Refurbished Unisaws

Page 4 of 4  


When I was looking at cabinet saws about 6 years ago I compared a Unisaw and a Jet side by side. The salesman walked over and told me not to try to raise or tilt the blade on the Unisaw. The trunion was broken. That was the first time I had heard of that problem but have 8 or 9 times since. Delta blamed the trucking companies and yet Grizzly, Jet, Powermatic, and others were not having this problem. I suppose you could say the truckers were targeting Unisaws. LOL. I think 2 or 3 years ago Delta finally admitted that the trunions were not being properly torqued during assembly at the factory.

That is the way I under stand it. The trip was just too hard on the Unisaws.

Absolutely, Unfortunately the Deltas were not being treated that badly.
Add pictures here
<% if( /^image/.test(type) ){ %>
<% } %>
<%-name%>
Add image file
Upload
Greg G. Wrote: > Leon said:

> service

> The

> admitted

> would

> why

> would

> to

My Unisaw arrived with a large pink label on the box instructing me to check the contents for possible damage. There was a pierce in the box near the bottom. Looked like a sloppy forklift operator didnt have the blades set at the right height and smacked into the saw box. Sure enough, the cabinet base was bashed in. I called Woodworkers Supply and told them, they called Delta, and a new base was sent out that day. When the base arrived I called WW Supply again and asked how to swap bases. DO NOT LEAN THE SAW OVER a very stern voice instructed me. IT WILL BREAK THE TRUNNION.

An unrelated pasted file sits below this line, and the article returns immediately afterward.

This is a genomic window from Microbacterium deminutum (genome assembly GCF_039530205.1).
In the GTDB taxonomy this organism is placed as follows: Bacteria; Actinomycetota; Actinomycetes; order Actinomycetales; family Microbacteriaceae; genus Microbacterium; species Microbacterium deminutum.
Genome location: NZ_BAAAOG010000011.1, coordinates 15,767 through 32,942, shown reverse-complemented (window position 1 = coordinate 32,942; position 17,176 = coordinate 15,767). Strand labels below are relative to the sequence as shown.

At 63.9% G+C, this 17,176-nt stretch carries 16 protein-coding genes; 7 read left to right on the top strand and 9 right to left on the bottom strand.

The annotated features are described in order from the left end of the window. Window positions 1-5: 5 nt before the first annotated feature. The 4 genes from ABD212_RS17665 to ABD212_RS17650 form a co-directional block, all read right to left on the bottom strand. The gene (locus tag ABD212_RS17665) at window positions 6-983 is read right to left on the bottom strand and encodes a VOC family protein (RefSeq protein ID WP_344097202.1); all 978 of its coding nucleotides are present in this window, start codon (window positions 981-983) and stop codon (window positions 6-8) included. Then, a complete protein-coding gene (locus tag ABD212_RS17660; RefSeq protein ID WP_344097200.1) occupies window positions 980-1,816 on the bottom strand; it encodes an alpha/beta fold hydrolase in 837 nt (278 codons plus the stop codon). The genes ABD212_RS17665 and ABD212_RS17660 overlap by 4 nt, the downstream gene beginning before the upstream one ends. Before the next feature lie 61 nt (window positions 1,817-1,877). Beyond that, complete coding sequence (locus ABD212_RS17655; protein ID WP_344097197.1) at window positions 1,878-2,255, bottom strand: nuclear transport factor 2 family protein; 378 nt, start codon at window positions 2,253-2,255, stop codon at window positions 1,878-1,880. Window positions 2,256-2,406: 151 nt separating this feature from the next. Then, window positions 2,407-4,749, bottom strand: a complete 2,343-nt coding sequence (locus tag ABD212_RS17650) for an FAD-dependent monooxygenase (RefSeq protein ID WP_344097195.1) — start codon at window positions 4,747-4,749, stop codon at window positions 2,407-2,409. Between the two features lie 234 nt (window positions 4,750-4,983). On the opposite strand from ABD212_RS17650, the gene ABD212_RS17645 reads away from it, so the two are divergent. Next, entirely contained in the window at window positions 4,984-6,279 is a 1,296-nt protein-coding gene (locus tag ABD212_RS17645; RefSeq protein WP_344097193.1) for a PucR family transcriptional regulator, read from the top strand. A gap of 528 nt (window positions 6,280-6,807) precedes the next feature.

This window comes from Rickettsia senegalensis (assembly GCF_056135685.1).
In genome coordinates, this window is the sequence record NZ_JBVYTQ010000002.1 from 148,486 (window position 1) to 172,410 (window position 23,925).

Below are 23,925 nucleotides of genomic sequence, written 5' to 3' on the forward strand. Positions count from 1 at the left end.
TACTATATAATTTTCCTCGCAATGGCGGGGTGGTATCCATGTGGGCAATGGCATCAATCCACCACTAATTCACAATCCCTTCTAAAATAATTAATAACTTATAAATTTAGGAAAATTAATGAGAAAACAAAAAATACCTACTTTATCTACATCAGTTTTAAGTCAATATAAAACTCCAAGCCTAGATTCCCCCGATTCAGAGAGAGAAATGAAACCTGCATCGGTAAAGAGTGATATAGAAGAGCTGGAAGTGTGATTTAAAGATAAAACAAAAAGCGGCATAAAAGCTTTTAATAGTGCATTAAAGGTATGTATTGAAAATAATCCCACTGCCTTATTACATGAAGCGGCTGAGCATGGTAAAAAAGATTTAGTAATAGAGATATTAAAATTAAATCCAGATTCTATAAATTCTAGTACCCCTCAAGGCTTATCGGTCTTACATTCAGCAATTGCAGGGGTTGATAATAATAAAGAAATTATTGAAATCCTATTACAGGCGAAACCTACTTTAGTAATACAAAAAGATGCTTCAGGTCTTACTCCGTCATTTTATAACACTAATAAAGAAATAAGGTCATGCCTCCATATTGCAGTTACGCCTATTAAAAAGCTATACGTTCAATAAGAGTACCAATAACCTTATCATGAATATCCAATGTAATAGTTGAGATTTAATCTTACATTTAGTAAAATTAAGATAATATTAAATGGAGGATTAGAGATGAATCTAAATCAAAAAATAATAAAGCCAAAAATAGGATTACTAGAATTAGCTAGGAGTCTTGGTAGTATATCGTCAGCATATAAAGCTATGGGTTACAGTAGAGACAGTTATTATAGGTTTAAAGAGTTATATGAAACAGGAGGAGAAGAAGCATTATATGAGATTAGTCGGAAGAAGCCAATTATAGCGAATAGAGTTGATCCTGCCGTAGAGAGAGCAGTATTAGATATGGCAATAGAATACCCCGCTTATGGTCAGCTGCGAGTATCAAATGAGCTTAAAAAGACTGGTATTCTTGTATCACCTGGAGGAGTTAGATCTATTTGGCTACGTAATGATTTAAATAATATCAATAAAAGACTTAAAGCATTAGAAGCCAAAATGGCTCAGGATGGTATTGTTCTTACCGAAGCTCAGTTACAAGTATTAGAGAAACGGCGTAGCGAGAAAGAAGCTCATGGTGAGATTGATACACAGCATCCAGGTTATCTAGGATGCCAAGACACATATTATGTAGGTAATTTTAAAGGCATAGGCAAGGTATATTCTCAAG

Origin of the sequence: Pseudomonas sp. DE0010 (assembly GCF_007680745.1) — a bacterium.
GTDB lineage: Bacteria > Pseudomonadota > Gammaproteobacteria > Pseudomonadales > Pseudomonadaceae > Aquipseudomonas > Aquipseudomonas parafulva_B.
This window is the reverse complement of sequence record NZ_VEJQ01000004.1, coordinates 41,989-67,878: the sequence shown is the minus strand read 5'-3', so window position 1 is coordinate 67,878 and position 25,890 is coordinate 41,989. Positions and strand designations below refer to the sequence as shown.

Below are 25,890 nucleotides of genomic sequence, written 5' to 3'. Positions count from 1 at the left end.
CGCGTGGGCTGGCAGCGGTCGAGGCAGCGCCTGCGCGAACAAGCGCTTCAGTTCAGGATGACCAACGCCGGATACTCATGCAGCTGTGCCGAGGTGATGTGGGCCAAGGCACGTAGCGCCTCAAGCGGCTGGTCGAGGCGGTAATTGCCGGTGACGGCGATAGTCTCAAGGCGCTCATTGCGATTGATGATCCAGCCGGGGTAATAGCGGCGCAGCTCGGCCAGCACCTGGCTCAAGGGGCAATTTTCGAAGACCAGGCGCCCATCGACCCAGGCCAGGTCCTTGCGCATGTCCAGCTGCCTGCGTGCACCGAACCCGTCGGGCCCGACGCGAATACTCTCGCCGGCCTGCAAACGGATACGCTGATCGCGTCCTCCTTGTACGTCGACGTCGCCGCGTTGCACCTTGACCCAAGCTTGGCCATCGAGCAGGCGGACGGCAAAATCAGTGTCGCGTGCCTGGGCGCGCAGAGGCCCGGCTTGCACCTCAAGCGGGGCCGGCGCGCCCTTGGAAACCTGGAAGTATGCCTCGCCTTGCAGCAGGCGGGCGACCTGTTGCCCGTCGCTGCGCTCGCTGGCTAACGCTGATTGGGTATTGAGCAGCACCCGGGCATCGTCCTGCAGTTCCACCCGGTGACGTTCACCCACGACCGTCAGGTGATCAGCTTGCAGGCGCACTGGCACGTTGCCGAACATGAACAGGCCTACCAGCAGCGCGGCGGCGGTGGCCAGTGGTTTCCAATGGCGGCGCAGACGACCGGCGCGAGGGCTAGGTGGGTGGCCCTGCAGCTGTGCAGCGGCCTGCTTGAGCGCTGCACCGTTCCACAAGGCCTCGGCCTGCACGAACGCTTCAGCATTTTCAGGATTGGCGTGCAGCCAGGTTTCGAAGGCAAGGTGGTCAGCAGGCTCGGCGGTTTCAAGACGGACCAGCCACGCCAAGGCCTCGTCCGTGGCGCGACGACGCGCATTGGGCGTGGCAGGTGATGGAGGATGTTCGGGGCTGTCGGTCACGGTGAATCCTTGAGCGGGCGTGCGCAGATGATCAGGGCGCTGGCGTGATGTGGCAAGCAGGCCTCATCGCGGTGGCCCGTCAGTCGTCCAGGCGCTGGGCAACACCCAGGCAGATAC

And there you have it. Unisaw trunnions do break in shipping if they are tilted...of if you lay your Unisaw over to swap bases. The solution is a tilt meter on the shipping carton. It your saw box arrives with a silver meter you are good to go. If it arrives with a red meter, dont even let them take it off the truck. This I was told when I purchased my saw, to check the meter before the saw is unloaded. So yes, the SHIPPERS are not keeping the saws upright, so I guess you can say the shippers are the ones breaking the trunnions. But you could also argue it should be possible to design a saw that can be tipped on its side without damage.